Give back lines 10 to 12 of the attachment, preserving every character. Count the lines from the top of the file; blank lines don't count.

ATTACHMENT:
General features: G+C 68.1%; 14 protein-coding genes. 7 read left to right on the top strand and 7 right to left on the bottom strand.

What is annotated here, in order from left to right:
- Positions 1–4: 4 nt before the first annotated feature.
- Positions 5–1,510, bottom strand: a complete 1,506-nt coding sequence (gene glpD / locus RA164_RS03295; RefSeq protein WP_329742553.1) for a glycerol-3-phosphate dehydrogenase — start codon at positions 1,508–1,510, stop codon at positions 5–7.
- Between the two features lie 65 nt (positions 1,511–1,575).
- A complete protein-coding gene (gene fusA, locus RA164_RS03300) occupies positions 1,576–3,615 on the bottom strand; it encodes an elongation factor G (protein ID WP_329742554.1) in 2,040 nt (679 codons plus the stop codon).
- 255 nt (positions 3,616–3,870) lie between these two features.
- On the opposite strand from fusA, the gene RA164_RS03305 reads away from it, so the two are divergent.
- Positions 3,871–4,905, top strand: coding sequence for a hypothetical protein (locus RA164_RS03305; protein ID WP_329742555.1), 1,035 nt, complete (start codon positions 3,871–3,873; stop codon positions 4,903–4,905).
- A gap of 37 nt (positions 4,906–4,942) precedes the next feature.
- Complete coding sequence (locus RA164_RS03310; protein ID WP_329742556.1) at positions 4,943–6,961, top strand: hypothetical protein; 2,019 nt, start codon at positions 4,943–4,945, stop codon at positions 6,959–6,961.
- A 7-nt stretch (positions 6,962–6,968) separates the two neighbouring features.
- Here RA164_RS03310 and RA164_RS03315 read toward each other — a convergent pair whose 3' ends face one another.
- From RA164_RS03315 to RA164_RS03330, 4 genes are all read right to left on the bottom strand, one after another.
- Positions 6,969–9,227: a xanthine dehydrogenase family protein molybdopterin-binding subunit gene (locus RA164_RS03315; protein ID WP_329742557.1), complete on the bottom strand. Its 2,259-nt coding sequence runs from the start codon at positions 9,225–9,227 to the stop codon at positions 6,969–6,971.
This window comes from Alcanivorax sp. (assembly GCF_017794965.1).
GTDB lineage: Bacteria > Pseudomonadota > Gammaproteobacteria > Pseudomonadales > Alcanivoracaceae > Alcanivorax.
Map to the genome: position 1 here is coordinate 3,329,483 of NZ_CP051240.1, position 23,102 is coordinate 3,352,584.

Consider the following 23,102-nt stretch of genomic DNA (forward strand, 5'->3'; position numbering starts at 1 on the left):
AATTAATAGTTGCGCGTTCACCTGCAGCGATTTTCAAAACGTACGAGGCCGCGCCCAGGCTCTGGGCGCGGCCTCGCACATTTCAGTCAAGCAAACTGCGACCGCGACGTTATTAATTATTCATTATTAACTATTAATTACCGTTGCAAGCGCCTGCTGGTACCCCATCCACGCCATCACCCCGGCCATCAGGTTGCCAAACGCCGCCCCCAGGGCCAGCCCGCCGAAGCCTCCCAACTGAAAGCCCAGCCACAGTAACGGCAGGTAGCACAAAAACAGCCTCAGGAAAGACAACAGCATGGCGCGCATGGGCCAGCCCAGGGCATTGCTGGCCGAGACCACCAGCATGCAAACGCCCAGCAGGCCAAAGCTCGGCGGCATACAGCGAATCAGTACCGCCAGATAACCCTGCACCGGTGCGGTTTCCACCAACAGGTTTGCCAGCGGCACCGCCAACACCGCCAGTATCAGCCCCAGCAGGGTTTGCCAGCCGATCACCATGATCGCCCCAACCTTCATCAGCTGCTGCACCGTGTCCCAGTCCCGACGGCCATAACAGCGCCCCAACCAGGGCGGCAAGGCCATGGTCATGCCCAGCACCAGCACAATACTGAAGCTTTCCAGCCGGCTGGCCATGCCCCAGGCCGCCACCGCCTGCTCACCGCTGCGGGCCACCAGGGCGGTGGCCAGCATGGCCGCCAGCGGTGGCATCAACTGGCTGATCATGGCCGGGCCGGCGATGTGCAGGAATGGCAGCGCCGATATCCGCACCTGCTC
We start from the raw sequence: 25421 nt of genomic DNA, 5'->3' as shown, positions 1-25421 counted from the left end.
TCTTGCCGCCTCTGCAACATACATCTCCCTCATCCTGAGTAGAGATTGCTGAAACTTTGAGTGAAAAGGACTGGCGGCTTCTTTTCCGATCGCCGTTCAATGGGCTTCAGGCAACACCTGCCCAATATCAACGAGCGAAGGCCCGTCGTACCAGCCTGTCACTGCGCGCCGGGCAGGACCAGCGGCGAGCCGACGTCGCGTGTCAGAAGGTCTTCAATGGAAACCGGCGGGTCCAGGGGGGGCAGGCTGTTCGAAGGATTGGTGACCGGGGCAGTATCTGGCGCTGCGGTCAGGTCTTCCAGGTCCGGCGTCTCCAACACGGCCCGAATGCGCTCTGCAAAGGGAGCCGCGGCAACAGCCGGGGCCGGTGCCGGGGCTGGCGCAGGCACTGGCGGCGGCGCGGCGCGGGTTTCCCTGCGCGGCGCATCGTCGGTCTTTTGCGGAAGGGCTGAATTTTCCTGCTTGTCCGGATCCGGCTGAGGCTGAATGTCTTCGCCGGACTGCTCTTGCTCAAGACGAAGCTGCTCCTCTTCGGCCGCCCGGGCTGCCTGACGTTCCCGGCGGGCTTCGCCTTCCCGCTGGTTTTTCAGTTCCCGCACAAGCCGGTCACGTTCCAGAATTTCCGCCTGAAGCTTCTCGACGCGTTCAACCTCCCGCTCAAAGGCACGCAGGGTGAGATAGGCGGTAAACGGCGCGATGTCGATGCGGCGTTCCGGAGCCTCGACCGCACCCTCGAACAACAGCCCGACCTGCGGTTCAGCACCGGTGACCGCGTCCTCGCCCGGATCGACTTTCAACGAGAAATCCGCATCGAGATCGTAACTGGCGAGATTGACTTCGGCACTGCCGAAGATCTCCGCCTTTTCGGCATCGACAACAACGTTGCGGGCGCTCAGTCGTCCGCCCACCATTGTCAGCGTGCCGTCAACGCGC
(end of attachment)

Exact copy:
- A gap of 37 nt (positions 4,906–4,942) precedes the next feature.
- Complete coding sequence (locus RA164_RS03310; protein ID WP_329742556.1) at positions 4,943–6,961, top strand: hypothetical protein; 2,019 nt, start codon at positions 4,943–4,945, stop codon at positions 6,959–6,961.
- A 7-nt stretch (positions 6,962–6,968) separates the two neighbouring features.